A preliminary review indicated a “very large amount” of sexually explicit images of children, according to court records.

Some of the images found on Smith’s devices were of girls, estimated to be as young as 5, being assaulted by adult men, according to court documents.

Smith’s wife, Carla Savalli, told investigators she had no knowledge of the illegal activity and didn’t have access to his devices. Savalli previously held various editor roles at The Spokesman-Review. She declined to comment on her husband’s arrest Thursday evening.

In 2007, with Smith at the helm, The Spokesman-Review published a monthslong series about child neglect and abuse called “Our Kids: Our Business.” The newspaper partnered with other media and social service agencies as part of the project. The next year, Smith and Savalli accepted an award in Washington, D.C., from Child Welfare League of America for the series, and the newspaper continued work on the project for several more years.

In 2005, the newspaper published an investigative report that led to the recall of then-Spokane Mayor Jim West over allegations that he used the trapping of public office to entice young men into sexual relationships while simultaneously working against gay rights.

The newspaper used a forensics expert to pose online as a gay Ferris High School student who flirted with West online. The newspaper’s methods were controversial and the subject of national news coverage.

In a subsequent examination of the West reporting by the PBS program “Frontline,” Smith defended the paper’s work and was critical of West’s decision to meet with a 20-year-old man for sex.

“It just didn’t track for me that the mayor would be doing something so, frankly, stupid,” Smith said in that interview, which aired in November 2006.

Smith was also asked how he felt about the effect of the paper’s reporting on West’s career.

“I have more sympathy for the young men that I believe he sexually abused,” Smith said. “I have enormous sympathy for young gay men in our community who I believe were stalked and victimized by a sexual predator, whether or not they were of age.”

Smith left the newspaper in 2008, resigning as part of a round of employee layoffs.

“It’s painful to have to break a story like this, especially when it involves a former colleague with a long and distinguished record,” Spokesman-Review Publisher W. Stacey Cowles said in a statement. “But whatever the facts and whatever our sympathies for those involved, our job as a news organization is to cover what we know when we know it. Addiction, pornography and unrestricted access to the internet for children are issues many families face; our sympathy goes out to all of those affected.”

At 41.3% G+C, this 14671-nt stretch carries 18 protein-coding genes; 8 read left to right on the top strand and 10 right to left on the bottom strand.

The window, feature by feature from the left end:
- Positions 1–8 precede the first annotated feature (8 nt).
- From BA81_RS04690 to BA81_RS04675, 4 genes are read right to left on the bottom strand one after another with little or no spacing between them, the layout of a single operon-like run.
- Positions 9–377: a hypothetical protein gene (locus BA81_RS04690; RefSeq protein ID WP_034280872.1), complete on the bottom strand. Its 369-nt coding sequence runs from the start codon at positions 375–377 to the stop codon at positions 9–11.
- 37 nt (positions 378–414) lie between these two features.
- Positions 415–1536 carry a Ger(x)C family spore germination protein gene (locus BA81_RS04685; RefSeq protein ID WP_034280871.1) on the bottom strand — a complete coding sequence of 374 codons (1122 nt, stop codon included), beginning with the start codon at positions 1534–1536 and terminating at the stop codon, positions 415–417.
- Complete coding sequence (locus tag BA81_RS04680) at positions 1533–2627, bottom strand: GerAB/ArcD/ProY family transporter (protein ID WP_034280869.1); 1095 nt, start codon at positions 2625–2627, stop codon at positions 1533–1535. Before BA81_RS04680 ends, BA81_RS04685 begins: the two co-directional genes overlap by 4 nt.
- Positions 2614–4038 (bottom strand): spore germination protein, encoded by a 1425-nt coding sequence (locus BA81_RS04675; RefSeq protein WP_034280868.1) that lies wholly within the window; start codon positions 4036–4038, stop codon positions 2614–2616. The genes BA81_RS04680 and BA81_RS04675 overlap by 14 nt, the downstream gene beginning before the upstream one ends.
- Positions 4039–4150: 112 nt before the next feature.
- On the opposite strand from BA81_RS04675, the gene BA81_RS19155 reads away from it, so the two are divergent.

After leaving The Spokesman-Review, Smith served as a journalism clinical associate professor at the University of Idaho, specializing in teaching journalism ethics. He retired in 2020.

The nonprofit news organization FāVS News, which has employed Smith as a columnist since 2020 and recently named him managing editor, announced Friday that it was severing its relationship with him indefinitely.

“In light of recent events, FāVS News has suspended its relationship with Steve Smith as managing editor and columnist, pending further developments,” the organization wrote on Twitter.

In a January column for the publication called “The Evil Men Do,” Smith shared that he had been sexually abused when he was 5 or 6 years old by an older boy.

“People are resilient, especially children. I buried the memories so deep they were lost for decades. But much later there were triggers, including stories of priest sexual abuse cases,” Smith wrote. “I never quite understood the rage I felt when directing coverage of such cases in Spokane as editor of the Spokesman-Review.”

Smith wrote that as an atheist, he blamed his abuser alone rather than a spiritual influence.

“Even the most devout, those who claim godliness and ‘deny’ Satan, can perpetrate the worst evils. Remember those priests,” he wrote.

At Smith’s first appearance Friday, prosecutors indicated that the victims in this case were confirmed to be real. Stine noted the underlying circumstances in this case were unique, and often when people are charged with possessing child sexual abuse material, the images are older and shared between adults, not directly from the children depicted.

“It appears Mr. Smith was purchasing pictures and videos in almost real time,” Stine said.

Smith’s public defender argued Smith has no criminal history and has a stable life in Spokane with a home and wife, making him unlikely to flee.

Ultimately, Stine settled on a $25,000 bond, less than the $100,000 requested by prosecutors. Smith’s arraignment is scheduled for Aug 1.

Reporter Kip Hill contributed to this story.